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County Helping Needy

The strength of a family and the vitality of a community are symbiotic relationships: When one suffers, its impact is almost immediately felt on the other.

Countless studies have shown that unstable households can lead to increased crime and other social issues. Such households can also leave lasting emotional scars on others left to cope through a difficult life.

Many unable to cope with mounting stress at home or in the workplace often turn to drugs, alcohol or crime. While some are able to break free from this self-destructive cycle, Coconino County, court officials and multiple other organizations have spent years assembling countless programs designed to provide the support needed to break free from an abusive lifestyle.

One outlet to help rehabilitate those most fragile community members among us is through the county’s specialty courts, including Drug Court, Mental Health Court, Veteran’s Court and Integrated Family Court.

By paring those in the judicial system with the programs and counseling sessions they need, the entire community benefits. Crime decreases, local businesses flourish and families can live without fear.

Promoting strong families and supporting our children has been the goal of Integrated Family Court since it began in 2006. Currently there are 18 programs and services offered under Integrated Family Court and this spring, New Beginnings will be the court’s nineteenth.

New Beginnings was developed as a parenting-after-divorce program that teaches positive parenting skills following divorce. The program was developed by Arizona State University Psychology Professors Irwin Sandler and Sharlene Wolchik, who found that children of divorced parents were at an increased risk for mental health issues, substance abuse and poor school achievement.

 

The program, which began in Maricopa and Pima counties, is expanding to Yuma and Coconino Counties this spring. Researchers found that of the 147 participants in Maricopa and Pima counties, children involved experienced fewer serious behavior and emotional problems, higher grades, higher self-esteem, less drug and alcohol use and less sexual activity.

 

In follow-up interviews, parents and children were still experiencing major benefits from taking part in the relatively short program, six and 15 years later.

The program is free of charge, in exchange for parents participating in an evaluation of the program. To be eligible, parents must be divorced or separated from a spouse or domestic partner during the past two years, have children between the ages of three and 18, have a minimal level of regular contact with the children and not be remarried. Parents who are interested in participating can call toll-free at 855-531-0851 or visit http://nbpdivorce.org.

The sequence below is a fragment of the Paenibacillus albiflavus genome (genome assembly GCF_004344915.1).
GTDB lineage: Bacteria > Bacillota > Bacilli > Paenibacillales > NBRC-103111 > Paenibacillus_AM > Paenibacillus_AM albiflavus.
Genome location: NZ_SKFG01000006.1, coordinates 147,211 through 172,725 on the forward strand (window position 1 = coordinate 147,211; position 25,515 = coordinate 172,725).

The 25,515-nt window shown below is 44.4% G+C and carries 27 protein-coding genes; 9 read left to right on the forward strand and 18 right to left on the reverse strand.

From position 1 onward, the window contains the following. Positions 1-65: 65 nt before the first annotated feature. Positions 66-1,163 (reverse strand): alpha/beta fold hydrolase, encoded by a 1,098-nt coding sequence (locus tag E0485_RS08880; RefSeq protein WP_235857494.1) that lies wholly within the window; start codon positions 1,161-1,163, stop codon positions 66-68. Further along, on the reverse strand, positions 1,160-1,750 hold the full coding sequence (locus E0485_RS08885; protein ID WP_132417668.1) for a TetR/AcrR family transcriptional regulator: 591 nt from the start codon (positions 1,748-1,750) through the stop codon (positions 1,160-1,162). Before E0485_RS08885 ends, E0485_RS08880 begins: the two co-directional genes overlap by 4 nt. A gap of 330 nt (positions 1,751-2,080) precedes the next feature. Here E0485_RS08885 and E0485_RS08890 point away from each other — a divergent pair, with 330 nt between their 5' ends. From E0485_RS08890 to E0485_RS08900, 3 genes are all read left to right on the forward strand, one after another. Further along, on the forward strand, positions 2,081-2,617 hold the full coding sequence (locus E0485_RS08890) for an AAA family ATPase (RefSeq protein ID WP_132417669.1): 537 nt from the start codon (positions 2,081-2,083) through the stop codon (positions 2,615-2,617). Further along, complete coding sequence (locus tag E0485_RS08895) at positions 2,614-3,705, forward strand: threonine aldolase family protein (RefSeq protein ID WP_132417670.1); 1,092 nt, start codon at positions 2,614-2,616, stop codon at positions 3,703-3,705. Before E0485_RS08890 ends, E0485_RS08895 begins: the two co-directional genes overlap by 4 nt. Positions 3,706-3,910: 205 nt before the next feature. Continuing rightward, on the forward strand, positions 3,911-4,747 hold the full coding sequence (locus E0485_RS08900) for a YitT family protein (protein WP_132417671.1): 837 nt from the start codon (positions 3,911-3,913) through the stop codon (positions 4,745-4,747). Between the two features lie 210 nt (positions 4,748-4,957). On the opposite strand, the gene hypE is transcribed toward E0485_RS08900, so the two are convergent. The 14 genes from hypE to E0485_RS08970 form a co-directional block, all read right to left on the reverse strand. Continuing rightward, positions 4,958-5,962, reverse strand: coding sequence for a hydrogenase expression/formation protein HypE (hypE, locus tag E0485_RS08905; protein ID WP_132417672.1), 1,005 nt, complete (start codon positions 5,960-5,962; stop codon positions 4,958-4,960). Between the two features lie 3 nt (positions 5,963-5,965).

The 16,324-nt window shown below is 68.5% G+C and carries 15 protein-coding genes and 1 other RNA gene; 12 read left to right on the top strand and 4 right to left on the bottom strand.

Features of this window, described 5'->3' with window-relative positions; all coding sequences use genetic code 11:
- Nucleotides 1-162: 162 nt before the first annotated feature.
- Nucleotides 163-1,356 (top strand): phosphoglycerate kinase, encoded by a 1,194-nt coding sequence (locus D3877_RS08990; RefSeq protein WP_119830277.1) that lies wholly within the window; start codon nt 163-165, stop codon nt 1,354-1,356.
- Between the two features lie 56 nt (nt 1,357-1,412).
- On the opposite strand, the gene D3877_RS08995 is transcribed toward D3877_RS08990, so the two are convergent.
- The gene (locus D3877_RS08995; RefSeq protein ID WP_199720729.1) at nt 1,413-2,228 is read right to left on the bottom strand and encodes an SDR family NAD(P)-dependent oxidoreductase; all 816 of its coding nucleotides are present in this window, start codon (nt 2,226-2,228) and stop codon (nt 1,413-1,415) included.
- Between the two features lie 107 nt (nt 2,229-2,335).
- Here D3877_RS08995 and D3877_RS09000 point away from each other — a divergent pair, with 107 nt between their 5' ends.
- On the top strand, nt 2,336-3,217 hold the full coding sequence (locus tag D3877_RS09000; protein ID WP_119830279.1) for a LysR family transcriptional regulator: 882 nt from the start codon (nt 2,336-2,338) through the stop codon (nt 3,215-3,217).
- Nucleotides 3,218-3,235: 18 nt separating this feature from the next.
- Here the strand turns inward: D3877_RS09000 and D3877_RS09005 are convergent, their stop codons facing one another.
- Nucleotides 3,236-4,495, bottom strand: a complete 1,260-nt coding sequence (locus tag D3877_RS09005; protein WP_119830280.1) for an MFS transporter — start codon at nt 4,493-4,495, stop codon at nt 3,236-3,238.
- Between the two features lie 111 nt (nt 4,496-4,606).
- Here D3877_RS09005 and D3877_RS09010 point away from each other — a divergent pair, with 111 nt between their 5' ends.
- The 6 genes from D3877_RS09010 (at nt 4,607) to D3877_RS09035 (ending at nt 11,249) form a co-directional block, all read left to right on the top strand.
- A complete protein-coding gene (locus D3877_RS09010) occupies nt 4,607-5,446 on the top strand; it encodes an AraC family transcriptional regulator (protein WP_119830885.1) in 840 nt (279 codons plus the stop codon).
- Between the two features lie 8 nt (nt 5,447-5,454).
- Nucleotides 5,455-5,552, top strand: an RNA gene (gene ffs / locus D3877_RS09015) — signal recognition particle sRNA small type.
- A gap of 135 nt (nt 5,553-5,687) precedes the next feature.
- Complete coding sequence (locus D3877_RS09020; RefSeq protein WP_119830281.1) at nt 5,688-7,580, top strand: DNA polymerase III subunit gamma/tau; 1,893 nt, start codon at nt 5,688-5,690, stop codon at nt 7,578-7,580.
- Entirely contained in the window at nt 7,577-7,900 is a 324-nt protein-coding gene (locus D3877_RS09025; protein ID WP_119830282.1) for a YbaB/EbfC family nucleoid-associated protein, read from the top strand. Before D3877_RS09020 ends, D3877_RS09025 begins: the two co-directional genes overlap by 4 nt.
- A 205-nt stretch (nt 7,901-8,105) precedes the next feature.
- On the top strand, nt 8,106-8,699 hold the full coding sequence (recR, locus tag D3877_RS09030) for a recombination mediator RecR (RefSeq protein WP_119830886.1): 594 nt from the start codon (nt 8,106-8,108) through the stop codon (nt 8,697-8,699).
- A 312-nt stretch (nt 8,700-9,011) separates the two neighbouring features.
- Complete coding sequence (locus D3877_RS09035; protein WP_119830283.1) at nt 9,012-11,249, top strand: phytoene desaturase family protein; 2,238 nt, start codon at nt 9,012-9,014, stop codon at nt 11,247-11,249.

The program is just one tool our courts utilize to ensure those needing specialized services get the help they need. By providing counseling and referral services, we hope to break the cycle of violence, crime and self-abuse that plagues many families.

 

Last summer, Superior Court and the Legal Defender’s Office collaborated on a similar mission, this time pairing veterans in the judicial system with the specialized services they need to remain positive, contributing members of the community.

 

Veteran’s Court aims to rehabilitate military veterans by working closely with area veterans groups, including the Northern Arizona Veteran’s Affairs Health Care System in Prescott, to pair former soldiers with counselors, mentors and other services to address key behavioral issues.

 

Attorneys and officials involved have specialized training in military culture and veterans issues and work collaboratively and with the County Adult Probation and the U.S. Department of Veterans Affairs, which formulate plans to address treatment, rehabilitation, housing and employment needs.

 

Veterans Court shares the same basic mission as our Drug Court and Mental Health Courts, which offer specialized care and services to afford those in the judicial system better success in leading a productive life. Each of these programs is an investment in our community and provides long-term savings by keeping repeat offenders from entering the criminal justice system.

 

By caring for those needing counseling and/or substance abuse programs, we help ensure the livelihood of our families. When our families are strong, our community is even stronger. FBN

 

Interim County Manager Mike Townsend is a lifelong resident of Flagstaff.

 

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